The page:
My Eat to Lose Plan 2015

Foodie Friday: My Eat to Lose Plan 2015

Hello People!

This is the one you have been waiting for!  Or at least it’s the one I’m most interested in when I’m looking closely at what one eats to lose weight. In the video I made for you I mentioned that I don’t measure things out; now I do. Some stuff has changed since then so here is the gist:

images-1

I did a lot of searching on the internet at what different people eat to look a certain way.  Mostly I viewed the strategies of James Bond girls, and was led to many of the conclusions that I present here. Also, I got a lot of good nutritional information in the book Six Weeks to Sleeveless and Sexy by J.J. Virgin.Unknown-1  For the record, I am not on a crash diet or any type of boxed food ordered meal program that I pay to eat (other than my vegetables that I will explain later).  This is a diet designed by me, for me, and works with my metabolism which thrives on the macronutrient ratios of: 50% Complex Carbohydrates, 40% Protein & 10% Fat.  This information I gathered doing lots of experiments through eating meals and by reading the book How to Eat, Move and Be Healthy by Paul Chek.Unknown-5

I eat 3 meals a day and sometimes an afternoon snack, but not always.  It depends on my hunger level and when I eat my meals in regards to spacing; also how much I ate at the last meal. Meals are generally spaced about 4 hours apart. I try to eat meals that will fill me up with lots of fiber so I am not constantly thinking about food which tends to happen to me when calories are restricted and I’m eating too many carbs, of any kind. I drink coffee with whole milk and 2 tsp of Manuka honey and one more cup with 1 tsp coconut oil and whole milk every day.  I am not omitting dairy, caffeine, fruit, carbs, saturated fat or chocolate from my diet.  This works for me, but may not work for everyone especially if you have an intolerance (like to dairy) or cannot eat one square of chocolate and be satisfied. The diet is varied and I cook all my meals myself.  I eat as close to “clean” as possible.  There are some exceptions due to the fact that I am not trying to be a body builder or become weird about food.  I love to cook and that will never change.  I love flavor andUnknown am not afraid to use marinades, sauces, dressings or seasonings/salts to make my food taste good. If you don’t know how to cook or what to cook I suggest the cookbook Cook This, Not That! by David Zinczenko and Matt Goulding. Let’s talk details:

Protein

images-1

I eat a lot of protein because it tastes good to me and fills me up. I love animals and wish that I could be a vegetarian, but I feel like crap when I omit animal meat from my diet.  Sorry. Therefore, I buy the least offensive meat possible when I can in the form of organic and/or free range.  Most of the meat I eat is in the form of: Chicken (all parts, not just breast, but no skin due to calories), Skirt Steak, Lean Ground Beef, Eye of Round Steaks, Lean Pork Chops, Pork Tenderloin, Canadian Bacon, Whole Eggs, Salmon, Mahi Mahi, Talapia, Sole, Scallops, Shrimp, Ground Turkey, Turkey Breast on the Bone and Turkey Cutlets. I eat about 150 to 200 calories worth at every main meal which is roughly (depends on the protein source) 3 oz weighed after cooking.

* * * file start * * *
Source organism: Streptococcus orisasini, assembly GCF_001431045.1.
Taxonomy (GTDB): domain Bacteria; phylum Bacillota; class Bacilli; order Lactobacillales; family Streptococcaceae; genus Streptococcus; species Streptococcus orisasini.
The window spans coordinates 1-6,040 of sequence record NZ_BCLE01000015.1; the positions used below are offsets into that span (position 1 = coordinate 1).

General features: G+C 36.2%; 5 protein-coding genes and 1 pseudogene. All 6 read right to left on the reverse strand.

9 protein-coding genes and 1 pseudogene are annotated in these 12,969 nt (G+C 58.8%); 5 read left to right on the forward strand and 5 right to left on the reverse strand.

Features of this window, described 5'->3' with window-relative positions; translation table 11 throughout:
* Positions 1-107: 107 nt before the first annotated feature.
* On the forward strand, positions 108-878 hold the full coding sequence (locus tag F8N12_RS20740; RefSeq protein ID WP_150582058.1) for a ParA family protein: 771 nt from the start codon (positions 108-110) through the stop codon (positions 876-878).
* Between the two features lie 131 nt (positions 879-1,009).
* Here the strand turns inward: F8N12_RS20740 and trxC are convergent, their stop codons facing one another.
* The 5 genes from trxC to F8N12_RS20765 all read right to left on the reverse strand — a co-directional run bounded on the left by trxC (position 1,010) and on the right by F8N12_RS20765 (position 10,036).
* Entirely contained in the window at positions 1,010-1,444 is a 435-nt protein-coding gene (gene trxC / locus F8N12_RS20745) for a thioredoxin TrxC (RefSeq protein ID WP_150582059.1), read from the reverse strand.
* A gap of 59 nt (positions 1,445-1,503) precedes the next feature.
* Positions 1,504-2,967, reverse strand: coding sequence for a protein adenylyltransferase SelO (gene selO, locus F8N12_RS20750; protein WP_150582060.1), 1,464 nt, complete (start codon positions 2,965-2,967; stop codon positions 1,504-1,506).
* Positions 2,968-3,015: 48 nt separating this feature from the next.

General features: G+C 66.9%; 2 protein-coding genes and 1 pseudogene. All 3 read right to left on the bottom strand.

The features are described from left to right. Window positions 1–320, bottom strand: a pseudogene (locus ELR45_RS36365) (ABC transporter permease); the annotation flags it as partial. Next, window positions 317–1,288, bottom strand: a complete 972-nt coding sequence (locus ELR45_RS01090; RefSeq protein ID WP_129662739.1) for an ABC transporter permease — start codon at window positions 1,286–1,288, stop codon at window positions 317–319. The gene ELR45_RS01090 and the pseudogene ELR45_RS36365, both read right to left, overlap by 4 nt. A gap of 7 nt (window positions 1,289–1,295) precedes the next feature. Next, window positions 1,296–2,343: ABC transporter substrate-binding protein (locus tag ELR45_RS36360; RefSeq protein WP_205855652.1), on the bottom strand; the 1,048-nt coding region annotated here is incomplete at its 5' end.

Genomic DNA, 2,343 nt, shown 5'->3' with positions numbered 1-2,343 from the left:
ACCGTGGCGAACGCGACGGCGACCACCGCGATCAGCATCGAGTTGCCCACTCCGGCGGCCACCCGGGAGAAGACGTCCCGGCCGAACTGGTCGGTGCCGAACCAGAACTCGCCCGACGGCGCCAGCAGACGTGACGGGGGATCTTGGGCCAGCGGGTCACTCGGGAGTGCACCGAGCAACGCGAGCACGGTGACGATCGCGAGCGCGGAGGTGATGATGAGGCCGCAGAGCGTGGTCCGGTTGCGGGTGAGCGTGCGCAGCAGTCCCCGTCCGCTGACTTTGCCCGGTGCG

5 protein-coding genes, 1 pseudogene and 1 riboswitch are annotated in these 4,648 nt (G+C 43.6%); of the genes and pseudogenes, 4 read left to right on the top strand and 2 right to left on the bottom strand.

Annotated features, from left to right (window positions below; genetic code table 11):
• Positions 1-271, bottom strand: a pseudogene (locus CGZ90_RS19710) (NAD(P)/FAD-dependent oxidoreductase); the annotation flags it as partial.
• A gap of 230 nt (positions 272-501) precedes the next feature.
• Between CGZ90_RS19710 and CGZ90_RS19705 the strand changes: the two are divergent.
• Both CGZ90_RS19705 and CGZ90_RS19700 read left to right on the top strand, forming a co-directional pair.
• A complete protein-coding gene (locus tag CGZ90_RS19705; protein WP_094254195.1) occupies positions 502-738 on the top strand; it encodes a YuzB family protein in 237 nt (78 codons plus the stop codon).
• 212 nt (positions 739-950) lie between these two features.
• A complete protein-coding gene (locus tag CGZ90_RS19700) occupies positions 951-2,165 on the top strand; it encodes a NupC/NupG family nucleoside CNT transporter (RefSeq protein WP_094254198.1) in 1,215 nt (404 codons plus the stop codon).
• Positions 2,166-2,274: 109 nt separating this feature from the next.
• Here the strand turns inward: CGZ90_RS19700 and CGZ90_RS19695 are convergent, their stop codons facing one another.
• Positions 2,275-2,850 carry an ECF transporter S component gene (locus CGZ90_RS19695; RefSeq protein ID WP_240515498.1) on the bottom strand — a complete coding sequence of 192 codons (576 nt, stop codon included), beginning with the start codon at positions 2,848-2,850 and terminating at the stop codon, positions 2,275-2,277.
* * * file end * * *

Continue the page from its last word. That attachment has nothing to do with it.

Carbohydrates

low_calorie_food_rmn4e

 

I’ve gotta have these or I won’t be able to stand up.  These have probably been the most limited in variety in my diet as compared to everything else I eat. The carbs I mix and match are: Sweet Potatoes, Brown Rice, Basmati Rice, Squash, Carrots, Sprouted Grain Bread, Beans/Legumes, Fruits and Oatmeal.  These I try to keep low glycemic due to my body processing them like fire and leaving me starving in an hour if they are too high on the glycemic index.  Beans in the form of black, pinto, white, pinquito, lentils and black-eyed peas leave me feeling the most satisfied.  I put them in a crock pot with water or broth, a can of chopped tomatoes and a can of enchilada sauce and let them party in there for 6 to 8 hours on low heat.  I use a rice cooker to make rice and steam vegetables and fish.  I bake my sweet potatoes with no oil but eat them with butter. Squash, Carrots and whatever other veggie is laying around gets roasted in a hot oven with a splash of olive oil. I eat about 1/2 cup or 1 serving of Carbs at my meals. My carbs usually total about 80 to 100 grams a day.

Fats

Unknown-2

I am not afraid of fat and nor should you be.  Fat makes you feel full and gives your brain something to fuel itself with.  We can live without carbs and protein for a while, but not fat.  I cook with fat and eat fat on my salads and in the form of sauces.  I love Butter and Coconut Oil in organic form.  I sauté a lot of vegetables with garlic in Olive Oil and dress my salads in Extra Virgin Olive Oil or Flavored Oils.  I eat Avocados and Nuts a lot too.  Cheese (1 oz daily) is also a fat source for me as well as Whole Milk in my coffee and black tea.  These are of course all measured out using spoons or scales because a little goes a long way.

Vegetables/Produce

Unknown